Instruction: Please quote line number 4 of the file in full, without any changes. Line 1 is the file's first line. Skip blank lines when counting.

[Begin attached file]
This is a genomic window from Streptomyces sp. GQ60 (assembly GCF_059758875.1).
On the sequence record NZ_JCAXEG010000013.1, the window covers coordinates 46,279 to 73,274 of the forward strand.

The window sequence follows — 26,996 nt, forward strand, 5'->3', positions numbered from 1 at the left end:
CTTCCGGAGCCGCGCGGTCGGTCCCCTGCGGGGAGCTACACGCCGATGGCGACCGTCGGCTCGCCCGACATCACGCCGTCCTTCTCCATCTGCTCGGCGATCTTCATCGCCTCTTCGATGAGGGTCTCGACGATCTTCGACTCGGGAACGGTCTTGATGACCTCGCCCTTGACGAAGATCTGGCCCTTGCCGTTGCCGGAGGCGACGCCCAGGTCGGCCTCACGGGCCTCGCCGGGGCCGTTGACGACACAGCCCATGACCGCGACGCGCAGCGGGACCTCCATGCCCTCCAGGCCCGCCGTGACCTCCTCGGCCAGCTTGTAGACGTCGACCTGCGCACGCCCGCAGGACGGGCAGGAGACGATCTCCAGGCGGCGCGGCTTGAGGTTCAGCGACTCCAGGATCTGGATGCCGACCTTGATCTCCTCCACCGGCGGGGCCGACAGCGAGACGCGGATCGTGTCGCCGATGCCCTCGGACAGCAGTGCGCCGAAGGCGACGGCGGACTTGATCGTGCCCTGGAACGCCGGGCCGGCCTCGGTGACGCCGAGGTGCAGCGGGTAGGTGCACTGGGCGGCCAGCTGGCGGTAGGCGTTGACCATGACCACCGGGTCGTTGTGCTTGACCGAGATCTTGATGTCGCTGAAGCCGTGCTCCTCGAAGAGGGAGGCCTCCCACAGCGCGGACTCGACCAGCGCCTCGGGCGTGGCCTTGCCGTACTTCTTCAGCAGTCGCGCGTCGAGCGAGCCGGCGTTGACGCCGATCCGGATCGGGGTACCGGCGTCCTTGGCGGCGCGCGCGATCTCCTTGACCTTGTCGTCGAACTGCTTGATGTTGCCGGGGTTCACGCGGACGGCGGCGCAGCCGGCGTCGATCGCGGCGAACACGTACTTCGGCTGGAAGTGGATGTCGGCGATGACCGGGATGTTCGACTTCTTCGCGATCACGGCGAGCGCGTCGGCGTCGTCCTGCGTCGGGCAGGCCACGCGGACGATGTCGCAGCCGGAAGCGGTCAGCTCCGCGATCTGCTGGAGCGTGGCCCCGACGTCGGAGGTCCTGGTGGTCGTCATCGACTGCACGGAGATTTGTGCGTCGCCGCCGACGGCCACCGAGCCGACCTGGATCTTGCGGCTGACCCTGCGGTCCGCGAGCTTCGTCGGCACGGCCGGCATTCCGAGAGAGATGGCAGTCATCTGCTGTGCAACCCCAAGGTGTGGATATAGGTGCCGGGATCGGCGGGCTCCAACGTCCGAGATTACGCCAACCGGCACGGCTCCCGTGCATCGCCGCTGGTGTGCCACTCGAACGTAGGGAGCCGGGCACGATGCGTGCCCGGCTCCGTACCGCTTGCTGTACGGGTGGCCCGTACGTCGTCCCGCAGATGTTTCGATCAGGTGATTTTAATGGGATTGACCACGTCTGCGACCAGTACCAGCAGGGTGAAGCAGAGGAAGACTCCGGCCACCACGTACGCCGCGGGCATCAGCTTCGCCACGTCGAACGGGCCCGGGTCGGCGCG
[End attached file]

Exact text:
CTTCCGGAGCCGCGCGGTCGGTCCCCTGCGGGGAGCTACACGCCGATGGCGACCGTCGGCTCGCCCGACATCACGCCGTCCTTCTCCATCTGCTCGGCGATCTTCATCGCCTCTTCGATGAGGGTCTCGACGATCTTCGACTCGGGAACGGTCTTGATGACCTCGCCCTTGACGAAGATCTGGCCCTTGCCGTTGCCGGAGGCGACGCCCAGGTCGGCCTCACGGGCCTCGCCGGGGCCGTTGACGACACAGCCCATGACCGCGACGCGCAGCGGGACCTCCATGCCCTCCAGGCCCGCCGTGACCTCCTCGGCCAGCTTGTAGACGTCGACCTGCGCACGCCCGCAGGACGGGCAGGAGACGATCTCCAGGCGGCGCGGCTTGAGGTTCAGCGACTCCAGGATCTGGATGCCGACCTTGATCTCCTCCACCGGCGGGGCCGACAGCGAGACGCGGATCGTGTCGCCGATGCCCTCGGACAGCAGTGCGCCGAAGGCGACGGCGGACTTGATCGTGCCCTGGAACGCCGGGCCGGCCTCGGTGACGCCGAGGTGCAGCGGGTAGGTGCACTGGGCGGCCAGCTGGCGGTAGGCGTTGACCATGACCACCGGGTCGTTGTGCTTGACCGAGATCTTGATGTCGCTGAAGCCGTGCTCCTCGAAGAGGGAGGCCTCCCACAGCGCGGACTCGACCAGCGCCTCGGGCGTGGCCTTGCCGTACTTCTTCAGCAGTCGCGCGTCGAGCGAGCCGGCGTTGACGCCGATCCGGATCGGGGTACCGGCGTCCTTGGCGGCGCGCGCGATCTCCTTGACCTTGTCGTCGAACTGCTTGATGTTGCCGGGGTTCACGCGGACGGCGGCGCAGCCGGCGTCGATCGCGGCGAACACGTACTTCGGCTGGAAGTGGATGTCGGCGATGACCGGGATGTTCGACTTCTTCGCGATCACGGCGAGCGCGTCGGCGTCGTCCTGCGTCGGGCAGGCCACGCGGACGATGTCGCAGCCGGAAGCGGTCAGCTCCGCGATCTGCTGGAGCGTGGCCCCGACGTCGGAGGTCCTGGTGGTCGTCATCGACTGCACGGAGATTTGTGCGTCGCCGCCGACGGCCACCGAGCCGACCTGGATCTTGCGGCTGACCCTGCGGTCCGCGAGCTTCGTCGGCACGGCCGGCATTCCGAGAGAGATGGCAGTCATCTGCTGTGCAACCCCAAGGTGTGGATATAGGTGCCGGGATCGGCGGGCTCCAACGTCCGAGATTACGCCAACCGGCACGGCTCCCGTGCATCGCCGCTGGTGTGCCACTCGAACGTAGGGAGCCGGGCACGATGCGTGCCCGGCTCCGTACCGCTTGCTGTACGGGTGGCCCGTACGTCGTCCCGCAGATGTTTCGATCAGGTGATTTTAATGGGATTGACCACGTCTGCGACCAGTACCAGCAGGGTGAAGCAGAGGAAGACTCCGGCCACCACGTACGCCGCGGGCATCAGCTTCGCCACGTCGAACGGGCCCGGGTCGGCGCG